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French Controversy Flares Over Role of Communist Party in Resistance

October 25, 1985|STANLEY MEISLER | Times Staff Writer

PARIS — In February, 1944, the Nazi occupation force, preparing to execute 23 members of the French Resistance, slapped copies of a poster on buildings throughout Paris that pictured and identified 10 of the condemned men.

Not one had a French name: Manouchian, Grzywacz, Elek, Wasjbrot, Witchitz, Fingerweig, Boczov, Fontanot, Alfonso, Rayman. All were immigrants. The Germans identified the leader, Missack Manouchian, as Armenian, and the others as five Polish Jews, two Hungarian Jews, one Italian and one Spaniard. All were Communists.

This "red poster," venerated in a 1955 poem by the French writer Louis Aragon, has a hallowed place now in the annals of immigrants who fought against the Nazi occupation of France, for it is a glorification of their role and of their martyrdom. The poster was pasted up all over town for a far different reason, however.

The Nazis wanted to sully the name of the Resistance by making it seem Communist, foreign and Jewish. There was enough truth in that assertion to trouble the French then and to continue to trouble them now.

Party Accused

Now, more than 40 years later, a controversy has erupted over the arrest and execution of this band of anti-Nazi battlers, known, from their leader's name, as the Manouchian group. The French Communist Party has been accused of allowing these Communist resisters to fall into the hands of the Nazis.

According to the accusation, denied vehemently by the party, the Communist leaders wanted their comrades out of the way to make sure that, as liberation approached, the Communist wing of the Resistance would be controlled by native French and not foreign immigrants. This may have seemed even more necessary toward the end of the war when the Communists were in competition with the native French followers of Gen. Charles de Gaulle for control of the Resistance movement.

Many historians doubt that any kind of blatant and cynical betrayal took place, but they still question the Communist attitude toward the immigrants. At the least, the party seems lax about protecting them.

This summer, a documentary about these resisters was scheduled, banned and then finally shown on national television. A two-hour debate followed the documentary on television, and for a time arguments about the role of the immigrants and Jews in the Resistance filled the national newspapers and magazines of France.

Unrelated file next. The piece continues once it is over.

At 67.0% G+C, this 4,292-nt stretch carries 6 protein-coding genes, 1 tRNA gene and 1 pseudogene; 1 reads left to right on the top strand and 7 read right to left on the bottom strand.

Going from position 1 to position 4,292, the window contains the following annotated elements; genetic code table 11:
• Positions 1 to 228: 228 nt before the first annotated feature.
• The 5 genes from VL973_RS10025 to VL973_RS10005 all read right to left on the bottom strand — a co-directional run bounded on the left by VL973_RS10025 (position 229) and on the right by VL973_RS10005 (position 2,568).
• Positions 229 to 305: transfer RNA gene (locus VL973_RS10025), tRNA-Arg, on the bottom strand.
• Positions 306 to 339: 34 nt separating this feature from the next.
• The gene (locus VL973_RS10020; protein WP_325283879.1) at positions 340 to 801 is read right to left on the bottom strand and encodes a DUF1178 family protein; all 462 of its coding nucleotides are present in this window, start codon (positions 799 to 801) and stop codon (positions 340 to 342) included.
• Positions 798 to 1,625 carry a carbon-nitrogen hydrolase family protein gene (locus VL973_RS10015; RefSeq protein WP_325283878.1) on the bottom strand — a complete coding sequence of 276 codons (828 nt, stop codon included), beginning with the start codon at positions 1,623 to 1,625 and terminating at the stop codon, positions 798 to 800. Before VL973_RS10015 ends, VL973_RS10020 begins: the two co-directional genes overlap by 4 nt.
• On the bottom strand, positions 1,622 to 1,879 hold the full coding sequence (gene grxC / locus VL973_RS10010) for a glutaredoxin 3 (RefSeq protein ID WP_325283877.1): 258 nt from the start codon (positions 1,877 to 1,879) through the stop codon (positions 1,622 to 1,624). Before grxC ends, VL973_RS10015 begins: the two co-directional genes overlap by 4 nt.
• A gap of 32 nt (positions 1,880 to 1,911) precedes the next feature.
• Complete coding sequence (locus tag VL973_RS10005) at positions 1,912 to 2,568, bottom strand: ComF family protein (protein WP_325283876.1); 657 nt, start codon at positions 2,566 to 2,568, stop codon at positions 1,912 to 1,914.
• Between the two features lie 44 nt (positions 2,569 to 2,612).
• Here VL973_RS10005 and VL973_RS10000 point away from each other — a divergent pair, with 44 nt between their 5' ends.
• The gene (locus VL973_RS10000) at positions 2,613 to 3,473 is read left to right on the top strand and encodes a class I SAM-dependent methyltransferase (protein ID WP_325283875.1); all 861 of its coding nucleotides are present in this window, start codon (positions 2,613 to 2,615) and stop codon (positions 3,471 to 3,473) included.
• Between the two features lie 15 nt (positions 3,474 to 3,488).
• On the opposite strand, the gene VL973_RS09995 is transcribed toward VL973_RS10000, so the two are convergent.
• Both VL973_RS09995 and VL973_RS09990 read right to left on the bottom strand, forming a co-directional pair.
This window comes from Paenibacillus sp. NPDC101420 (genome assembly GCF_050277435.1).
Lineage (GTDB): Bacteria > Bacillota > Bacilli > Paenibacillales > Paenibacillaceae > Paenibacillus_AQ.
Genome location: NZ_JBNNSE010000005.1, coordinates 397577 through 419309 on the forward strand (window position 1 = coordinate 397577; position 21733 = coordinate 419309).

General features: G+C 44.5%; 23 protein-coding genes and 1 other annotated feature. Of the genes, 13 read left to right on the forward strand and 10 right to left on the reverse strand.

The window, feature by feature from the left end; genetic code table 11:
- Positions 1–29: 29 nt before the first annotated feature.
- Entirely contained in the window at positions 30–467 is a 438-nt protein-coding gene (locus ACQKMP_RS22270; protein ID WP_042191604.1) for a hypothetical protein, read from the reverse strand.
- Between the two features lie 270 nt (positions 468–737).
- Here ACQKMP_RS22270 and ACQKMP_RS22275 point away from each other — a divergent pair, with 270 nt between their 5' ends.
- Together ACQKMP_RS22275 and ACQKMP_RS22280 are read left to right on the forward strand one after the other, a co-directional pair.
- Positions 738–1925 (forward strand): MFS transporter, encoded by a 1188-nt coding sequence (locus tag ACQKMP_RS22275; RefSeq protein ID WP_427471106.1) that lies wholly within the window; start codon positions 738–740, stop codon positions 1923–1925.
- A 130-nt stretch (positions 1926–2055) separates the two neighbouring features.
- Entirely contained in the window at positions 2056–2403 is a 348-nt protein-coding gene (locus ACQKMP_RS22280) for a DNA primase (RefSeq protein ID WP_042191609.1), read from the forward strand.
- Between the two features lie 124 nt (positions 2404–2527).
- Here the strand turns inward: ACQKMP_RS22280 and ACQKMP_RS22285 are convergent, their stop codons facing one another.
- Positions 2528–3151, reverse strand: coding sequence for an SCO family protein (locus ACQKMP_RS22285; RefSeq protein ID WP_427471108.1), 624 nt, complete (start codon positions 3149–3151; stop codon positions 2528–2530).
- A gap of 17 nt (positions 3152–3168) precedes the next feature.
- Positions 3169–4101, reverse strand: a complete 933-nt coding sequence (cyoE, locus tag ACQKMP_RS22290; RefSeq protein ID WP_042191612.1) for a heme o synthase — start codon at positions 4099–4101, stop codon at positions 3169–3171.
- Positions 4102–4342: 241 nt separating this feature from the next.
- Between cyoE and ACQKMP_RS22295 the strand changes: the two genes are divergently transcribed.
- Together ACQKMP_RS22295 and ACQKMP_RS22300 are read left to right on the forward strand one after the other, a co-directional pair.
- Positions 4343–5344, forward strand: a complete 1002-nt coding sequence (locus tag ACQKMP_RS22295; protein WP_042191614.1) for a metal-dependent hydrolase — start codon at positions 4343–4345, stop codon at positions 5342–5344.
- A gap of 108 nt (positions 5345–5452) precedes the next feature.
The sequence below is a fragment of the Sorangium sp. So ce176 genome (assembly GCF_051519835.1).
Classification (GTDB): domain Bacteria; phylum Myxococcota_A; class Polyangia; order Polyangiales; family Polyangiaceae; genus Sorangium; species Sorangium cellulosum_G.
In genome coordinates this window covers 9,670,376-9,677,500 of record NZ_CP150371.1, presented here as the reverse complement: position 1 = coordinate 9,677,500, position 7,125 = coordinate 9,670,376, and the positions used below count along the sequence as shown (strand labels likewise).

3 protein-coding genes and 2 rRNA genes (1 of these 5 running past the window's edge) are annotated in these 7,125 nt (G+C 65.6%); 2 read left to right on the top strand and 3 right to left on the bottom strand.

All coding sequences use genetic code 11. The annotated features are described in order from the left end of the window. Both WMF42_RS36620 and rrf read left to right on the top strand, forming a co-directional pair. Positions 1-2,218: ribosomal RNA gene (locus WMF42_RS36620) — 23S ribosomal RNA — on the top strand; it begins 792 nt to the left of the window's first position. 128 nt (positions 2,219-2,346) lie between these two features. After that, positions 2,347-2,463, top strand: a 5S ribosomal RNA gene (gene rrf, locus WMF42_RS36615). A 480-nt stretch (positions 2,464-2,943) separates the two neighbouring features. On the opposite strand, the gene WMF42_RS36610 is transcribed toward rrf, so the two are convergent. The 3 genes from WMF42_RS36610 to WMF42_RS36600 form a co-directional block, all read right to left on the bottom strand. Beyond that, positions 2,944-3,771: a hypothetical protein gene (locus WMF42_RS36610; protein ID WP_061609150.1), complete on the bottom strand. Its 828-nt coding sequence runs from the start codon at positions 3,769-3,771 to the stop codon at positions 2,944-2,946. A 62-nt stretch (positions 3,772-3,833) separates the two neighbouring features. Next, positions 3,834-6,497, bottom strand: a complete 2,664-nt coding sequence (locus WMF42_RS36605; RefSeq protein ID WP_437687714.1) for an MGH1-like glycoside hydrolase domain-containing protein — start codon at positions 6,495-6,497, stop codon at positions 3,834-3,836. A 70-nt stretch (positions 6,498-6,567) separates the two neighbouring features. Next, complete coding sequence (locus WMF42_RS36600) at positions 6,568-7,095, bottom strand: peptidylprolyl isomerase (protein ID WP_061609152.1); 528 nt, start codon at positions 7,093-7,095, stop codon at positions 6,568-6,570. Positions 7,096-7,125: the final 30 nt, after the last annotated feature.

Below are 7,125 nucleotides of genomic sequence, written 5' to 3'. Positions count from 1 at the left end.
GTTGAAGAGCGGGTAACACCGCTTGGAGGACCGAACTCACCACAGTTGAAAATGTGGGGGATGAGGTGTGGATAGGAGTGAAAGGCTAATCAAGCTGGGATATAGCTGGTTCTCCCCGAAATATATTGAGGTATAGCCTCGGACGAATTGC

Fall From Grace

The troubling controversy reflected both the great difficulty that the French have in dealing with their behavior during the Nazi occupation and the extraordinary, recent fall from grace of the Communist Party, which now faces challenges to some of its most cherished myths of World War II.

The documentary's director, Serge Mosco, may have erred in trying to touch both nerves. Even some of those who lobbied for the telecast of the film, such as the prominent Jewish lawyer Serge Klarsfeld, believe Mosco was wrong to bring up the Communist betrayal issue. Klarsfeld says that the controversy has drawn attention away from the real issue of the film--the nature of the French Resistance.

"It was mostly immigrants--and most of them were Jews--who killed Nazis," Klarsfeld said in a recent interview. "In the first year of the war, France was like a sanitarium for the Germans. They could go there for a rest." It was not until the Jews and immigrants began battling that the Resistance got under way.

"What is important for us," Klarsfeld said, "is that everyone should know that Jews were among the most important members of the Resistance of France."

Image Doesn't Fit

All this conflicts with an image that most French like to have about the Resistance--the image of many native French abhorring the Nazi occupation, secretly supporting the cause of De Gaulle and his Free French Forces outside France, and early on joining the Resistance in France to battle the German oppressors. The image does not fit the historical record.

Until June, 1941, when Hitler invaded the Soviet Union, there was no resistance at all inside France. The majority of the French supported the pro-Fascist Vichy government of Marshal Henri Petain. De Gaulle discouraged acts of terrorism by his followers for fear of reprisals against innocent civilians. The Communist Party was not going to attack Germans so long as the Soviet Union had a nonaggression treaty with Germany.

After the Nazis invaded the Soviet Union, however, the Communists began the French Resistance. A large number of their recruits were young immigrants, many of them workers with Communist backgrounds.

After the summer of 1942, when the French police rounded up thousands upon thousands of foreign-born Jews and turned them over to the Germans for deportation to extermination camps, many children of these Jews joined the Communist-led Resistance.

Irregulars and Partisans

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